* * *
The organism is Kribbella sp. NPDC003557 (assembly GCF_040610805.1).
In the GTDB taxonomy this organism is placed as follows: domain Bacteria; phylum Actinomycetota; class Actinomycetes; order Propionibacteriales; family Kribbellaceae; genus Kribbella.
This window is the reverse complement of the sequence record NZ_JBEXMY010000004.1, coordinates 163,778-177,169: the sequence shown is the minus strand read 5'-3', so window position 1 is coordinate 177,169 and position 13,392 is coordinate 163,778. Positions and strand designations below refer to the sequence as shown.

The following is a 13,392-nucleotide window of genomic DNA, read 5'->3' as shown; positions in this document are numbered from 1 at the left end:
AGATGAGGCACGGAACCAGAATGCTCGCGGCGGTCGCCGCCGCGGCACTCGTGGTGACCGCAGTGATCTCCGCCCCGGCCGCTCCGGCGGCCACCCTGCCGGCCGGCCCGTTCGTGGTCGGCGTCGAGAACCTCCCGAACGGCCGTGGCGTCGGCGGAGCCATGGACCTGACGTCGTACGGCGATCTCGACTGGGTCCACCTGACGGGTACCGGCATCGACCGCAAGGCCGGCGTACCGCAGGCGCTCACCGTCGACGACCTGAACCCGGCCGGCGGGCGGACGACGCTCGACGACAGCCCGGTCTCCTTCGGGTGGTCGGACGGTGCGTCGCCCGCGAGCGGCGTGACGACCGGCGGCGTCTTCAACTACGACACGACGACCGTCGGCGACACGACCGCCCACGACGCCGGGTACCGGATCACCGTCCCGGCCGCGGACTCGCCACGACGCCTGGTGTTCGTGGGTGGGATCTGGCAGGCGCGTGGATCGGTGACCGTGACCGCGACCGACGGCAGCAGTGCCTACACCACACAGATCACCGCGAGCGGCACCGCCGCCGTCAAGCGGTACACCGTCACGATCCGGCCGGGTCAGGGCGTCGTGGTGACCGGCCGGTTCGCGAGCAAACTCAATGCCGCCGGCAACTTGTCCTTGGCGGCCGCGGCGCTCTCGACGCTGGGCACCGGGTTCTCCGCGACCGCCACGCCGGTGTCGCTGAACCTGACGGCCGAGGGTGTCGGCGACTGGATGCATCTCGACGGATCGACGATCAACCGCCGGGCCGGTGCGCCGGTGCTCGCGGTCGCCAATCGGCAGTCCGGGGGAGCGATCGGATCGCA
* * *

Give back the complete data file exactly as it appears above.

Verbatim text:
The organism is Kribbella sp. NPDC003557 (assembly GCF_040610805.1).
In the GTDB taxonomy this organism is placed as follows: domain Bacteria; phylum Actinomycetota; class Actinomycetes; order Propionibacteriales; family Kribbellaceae; genus Kribbella.
This window is the reverse complement of the sequence record NZ_JBEXMY010000004.1, coordinates 163,778-177,169: the sequence shown is the minus strand read 5'-3', so window position 1 is coordinate 177,169 and position 13,392 is coordinate 163,778. Positions and strand designations below refer to the sequence as shown.

The following is a 13,392-nucleotide window of genomic DNA, read 5'->3' as shown; positions in this document are numbered from 1 at the left end:
AGATGAGGCACGGAACCAGAATGCTCGCGGCGGTCGCCGCCGCGGCACTCGTGGTGACCGCAGTGATCTCCGCCCCGGCCGCTCCGGCGGCCACCCTGCCGGCCGGCCCGTTCGTGGTCGGCGTCGAGAACCTCCCGAACGGCCGTGGCGTCGGCGGAGCCATGGACCTGACGTCGTACGGCGATCTCGACTGGGTCCACCTGACGGGTACCGGCATCGACCGCAAGGCCGGCGTACCGCAGGCGCTCACCGTCGACGACCTGAACCCGGCCGGCGGGCGGACGACGCTCGACGACAGCCCGGTCTCCTTCGGGTGGTCGGACGGTGCGTCGCCCGCGAGCGGCGTGACGACCGGCGGCGTCTTCAACTACGACACGACGACCGTCGGCGACACGACCGCCCACGACGCCGGGTACCGGATCACCGTCCCGGCCGCGGACTCGCCACGACGCCTGGTGTTCGTGGGTGGGATCTGGCAGGCGCGTGGATCGGTGACCGTGACCGCGACCGACGGCAGCAGTGCCTACACCACACAGATCACCGCGAGCGGCACCGCCGCCGTCAAGCGGTACACCGTCACGATCCGGCCGGGTCAGGGCGTCGTGGTGACCGGCCGGTTCGCGAGCAAACTCAATGCCGCCGGCAACTTGTCCTTGGCGGCCGCGGCGCTCTCGACGCTGGGCACCGGGTTCTCCGCGACCGCCACGCCGGTGTCGCTGAACCTGACGGCCGAGGGTGTCGGCGACTGGATGCATCTCGACGGATCGACGATCAACCGCCGGGCCGGTGCGCCGGTGCTCGCGGTCGCCAATCGGCAGTCCGGGGGAGCGATCGGATCGCA